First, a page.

And in case you've not read the article, the failure was due to leaving the old quota system in place instead of switching it off, and that happened back in october. Yes, that was a time bomb, but when doing these kind of infrastructure updgrades leaving the legacy system switched on instead of turning it off is best practice, as it speeds up the rollback in case you need it. The only fault on Google's side is that they forgot to switch the old system off after more than a month of running the new one, and that caused the outage.

It is just impossible to detect that kind of ommission in any "staging" or "testing" or "pre-anything" environment. The only purpose of having the legacy system running in these environments is to test that you can rollback your changes quickly without breaking it. Unless you leave such environment running for more than month injecting a realistic worload, you'll never, ever catch the omission. Not that it does not make much sense to spend two months running a simulated production environment, as you only have to make a note of switching off the legacy system once everything is working smoothly with the new one. And remember to do it. Which wasn't the case.

About $15m in advertising booked to appear on millions of smart TVs was never seen by anyone, says Oracle


So much for the "science" of marketing

So businesses are spending huge amounts of money to place ads and no one is able to determine if said ads are actually improving anything (sales, direct brand awareness or whatever marketing KPI they wanted to touch) Color me surprised

Rocky has competition as more CentOS alternatives step into the ring: Project Lenix, Oracle Linux vie for attention


The fact that someone at Oracle stated ""This is not some gimmick to ...."

Speaks volumes about Oracle's own perception of itself. Which, refreshingly, mostly matches the perception that Oracle customers have of Oracle. But to hear an Oracle employee state that they know their own company is basically evil sounds both deeply honest and deeply frightening. Does not make anyone want to become an Oracle employee certainly ("join our company and have the opportunity of behaving like scumbag surrounded by people which will admire and reward you for doing that")

Not just Microsoft: Auth turns out to be a point of failure for Google's cloud, too


Re: I beg to differ

Taking your uptime claim at face value there's one missing factor to consider: how much your Exchange platform costs, both in capex (hardware, physical facilities, setup, air conditioning, security) and on going (electricity, off-site backups, license support, support staff) forms.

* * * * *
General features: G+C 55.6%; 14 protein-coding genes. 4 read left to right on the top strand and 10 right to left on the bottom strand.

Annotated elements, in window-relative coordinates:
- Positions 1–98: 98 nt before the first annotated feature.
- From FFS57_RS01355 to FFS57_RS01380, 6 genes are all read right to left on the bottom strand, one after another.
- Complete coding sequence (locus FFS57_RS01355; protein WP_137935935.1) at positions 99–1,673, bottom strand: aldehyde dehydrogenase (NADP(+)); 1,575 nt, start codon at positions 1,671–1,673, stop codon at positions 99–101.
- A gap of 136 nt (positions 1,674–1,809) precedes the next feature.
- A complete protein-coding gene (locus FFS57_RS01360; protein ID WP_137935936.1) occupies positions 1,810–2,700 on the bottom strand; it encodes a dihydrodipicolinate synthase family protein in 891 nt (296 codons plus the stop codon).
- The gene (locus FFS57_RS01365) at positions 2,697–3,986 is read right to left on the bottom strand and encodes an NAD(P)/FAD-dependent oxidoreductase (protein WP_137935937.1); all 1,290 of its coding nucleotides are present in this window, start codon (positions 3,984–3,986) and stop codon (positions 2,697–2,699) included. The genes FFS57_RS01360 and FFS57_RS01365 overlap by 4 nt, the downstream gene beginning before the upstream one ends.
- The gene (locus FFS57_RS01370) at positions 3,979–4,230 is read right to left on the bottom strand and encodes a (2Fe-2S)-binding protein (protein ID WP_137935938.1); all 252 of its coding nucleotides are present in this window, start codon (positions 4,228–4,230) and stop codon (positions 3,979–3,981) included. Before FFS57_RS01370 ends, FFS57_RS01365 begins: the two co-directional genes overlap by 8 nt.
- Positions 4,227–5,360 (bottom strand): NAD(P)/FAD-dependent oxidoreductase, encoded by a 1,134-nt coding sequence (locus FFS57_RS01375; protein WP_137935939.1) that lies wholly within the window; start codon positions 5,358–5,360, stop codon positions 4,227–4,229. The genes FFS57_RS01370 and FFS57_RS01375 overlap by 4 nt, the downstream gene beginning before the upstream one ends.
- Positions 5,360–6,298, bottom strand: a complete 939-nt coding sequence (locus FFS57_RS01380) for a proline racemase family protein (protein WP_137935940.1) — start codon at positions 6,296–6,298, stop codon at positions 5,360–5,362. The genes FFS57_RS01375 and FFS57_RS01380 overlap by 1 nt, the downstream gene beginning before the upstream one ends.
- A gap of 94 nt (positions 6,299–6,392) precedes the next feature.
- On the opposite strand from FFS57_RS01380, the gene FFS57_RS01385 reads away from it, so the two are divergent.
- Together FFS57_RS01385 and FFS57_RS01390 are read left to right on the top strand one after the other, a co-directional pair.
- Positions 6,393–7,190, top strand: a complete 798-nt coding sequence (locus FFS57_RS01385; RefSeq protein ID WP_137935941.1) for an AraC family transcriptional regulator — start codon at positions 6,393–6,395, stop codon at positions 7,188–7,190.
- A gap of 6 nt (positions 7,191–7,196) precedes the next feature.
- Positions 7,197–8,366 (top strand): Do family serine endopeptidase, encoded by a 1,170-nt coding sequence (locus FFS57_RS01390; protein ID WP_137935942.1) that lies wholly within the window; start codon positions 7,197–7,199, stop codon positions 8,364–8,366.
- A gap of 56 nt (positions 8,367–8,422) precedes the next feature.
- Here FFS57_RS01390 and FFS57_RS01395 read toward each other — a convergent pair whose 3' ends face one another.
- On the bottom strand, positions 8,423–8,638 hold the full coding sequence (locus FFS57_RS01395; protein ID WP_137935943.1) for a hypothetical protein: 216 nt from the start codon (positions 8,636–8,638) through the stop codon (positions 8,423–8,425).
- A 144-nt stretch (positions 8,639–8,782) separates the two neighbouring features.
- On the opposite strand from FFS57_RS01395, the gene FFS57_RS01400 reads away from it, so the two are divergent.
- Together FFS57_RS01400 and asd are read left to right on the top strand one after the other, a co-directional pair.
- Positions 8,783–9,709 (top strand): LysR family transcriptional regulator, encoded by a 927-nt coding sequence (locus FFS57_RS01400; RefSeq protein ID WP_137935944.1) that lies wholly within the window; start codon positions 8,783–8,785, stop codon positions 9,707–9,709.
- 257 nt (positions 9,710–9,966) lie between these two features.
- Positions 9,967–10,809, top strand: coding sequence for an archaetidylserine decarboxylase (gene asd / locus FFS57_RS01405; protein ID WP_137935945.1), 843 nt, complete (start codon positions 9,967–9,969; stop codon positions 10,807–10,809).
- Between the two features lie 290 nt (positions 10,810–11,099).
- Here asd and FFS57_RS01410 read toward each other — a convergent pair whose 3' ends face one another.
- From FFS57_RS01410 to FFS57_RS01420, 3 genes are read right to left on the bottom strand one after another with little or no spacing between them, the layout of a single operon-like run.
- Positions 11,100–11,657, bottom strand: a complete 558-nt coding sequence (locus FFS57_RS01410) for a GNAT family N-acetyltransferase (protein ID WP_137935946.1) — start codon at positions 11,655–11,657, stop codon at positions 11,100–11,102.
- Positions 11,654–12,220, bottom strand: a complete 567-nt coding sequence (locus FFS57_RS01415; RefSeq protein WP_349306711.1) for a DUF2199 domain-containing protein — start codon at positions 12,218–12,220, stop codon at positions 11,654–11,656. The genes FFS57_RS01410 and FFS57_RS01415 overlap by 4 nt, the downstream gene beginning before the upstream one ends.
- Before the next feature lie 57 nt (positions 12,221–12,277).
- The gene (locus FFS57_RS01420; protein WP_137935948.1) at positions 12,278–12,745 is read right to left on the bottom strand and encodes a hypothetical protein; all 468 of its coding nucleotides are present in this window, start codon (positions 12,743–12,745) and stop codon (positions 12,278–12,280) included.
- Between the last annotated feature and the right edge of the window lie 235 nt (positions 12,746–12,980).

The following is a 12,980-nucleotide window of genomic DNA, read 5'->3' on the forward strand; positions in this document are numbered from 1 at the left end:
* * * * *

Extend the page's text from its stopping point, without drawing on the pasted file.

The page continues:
Tell us the cost per user, and if it is less than Google's, no doubt you'll have a queue of customers lined up in no time!


Re: Damned if you . . .



Re: Redundancy

So you proceed to move to the cloud so that you can save yourself the hassle of backups, only to find yourself making backups in your local disk just in case the cloud goes down. Sort of defeats the purpose of the cloud move.

Backdoored SolarWinds software, linked to US govt hacks, in wide use throughout the British public sector


Food for the paranoid

Because, you know, the cloud is not secure enough, so I'll keep my on premises servers which are thightly managed by... oh wait, some compromised product. Assume it, the discussion is not how this can happen, but when. No matter how tight or obscure your infrastructure it is, even if it does not have any degree of exposure to the outside world, assume and be prepared for it to be compromised and prepare to react according to the scope and scale of the attack.

You cannot stop an attack when the attacker is motivated enough.

Google Cloud (over)Run: How a free trial experiment ended with a $72,000 bill overnight


Re: The cloud is a scam

Are you aware that "a dedicated server with a monthly fixed price" plus bandwidth charges is one of the basic offerings of all cloud providers, right?


I'd likely would have (wrongly) believed that "budget" term meant...

I've checked the linked docs and it is clearly stated in a highlighted section that the term "budget" does not mean "expense limit" but only "a number above which we'll notify you at some point in time in the future" Not sure if the documentation was so clear when this happened or Google updated it as a consequence of this incident.

But if anyone thinks that everyone is reading all EULAs and service agreements of every service they purchase, sorry, it is no happening. True, one should be careful and read all the terms and conditions, but in this case I'd assumed that "budget" meant something more close to "expense limit" than its actual meaning.

New t-shirt slogan: 'My job was outsourced to an Indian company that moved it to Vietnam'


Re: Be careful Vietnam

In my experience, the level of honesty, integrity and common sense is more a matter of company culture than country of origin. I've worked with outsourced resources that ranged from absolute dishonest and self-serving to ones that really cared about their customers. All from India.

South Korea kills ActiveX-based government digital certificate service


ActiveX was an horrible idea from the beginning

Native code execution in a web page from basically anywhere speaks a lot about the view MS had of the web and the internet in general back at that time. The idea itself not only dismisses any concerns about security, but also assumes everyone everywhere is running the same piece of software on the same processor architecture and instruction set. Both assumptions were already false when the idea of embedding ActiveX controls in a web page was conceived, but someone at MS was keen to ignore reality and proceed with something that in a matter of a couple of years failed in both fronts: ActiveX became one of the most prolific source of security holes in the history of computing and people started to use anything but Wintel boxes to browse the internet.

Say again, who was the technology "visionary" at MS back then?

Life after proprietary wares: German support biz flees IBM Db2 databases for something more Postgres-shaped


<<What on earth is a department-sized database?>>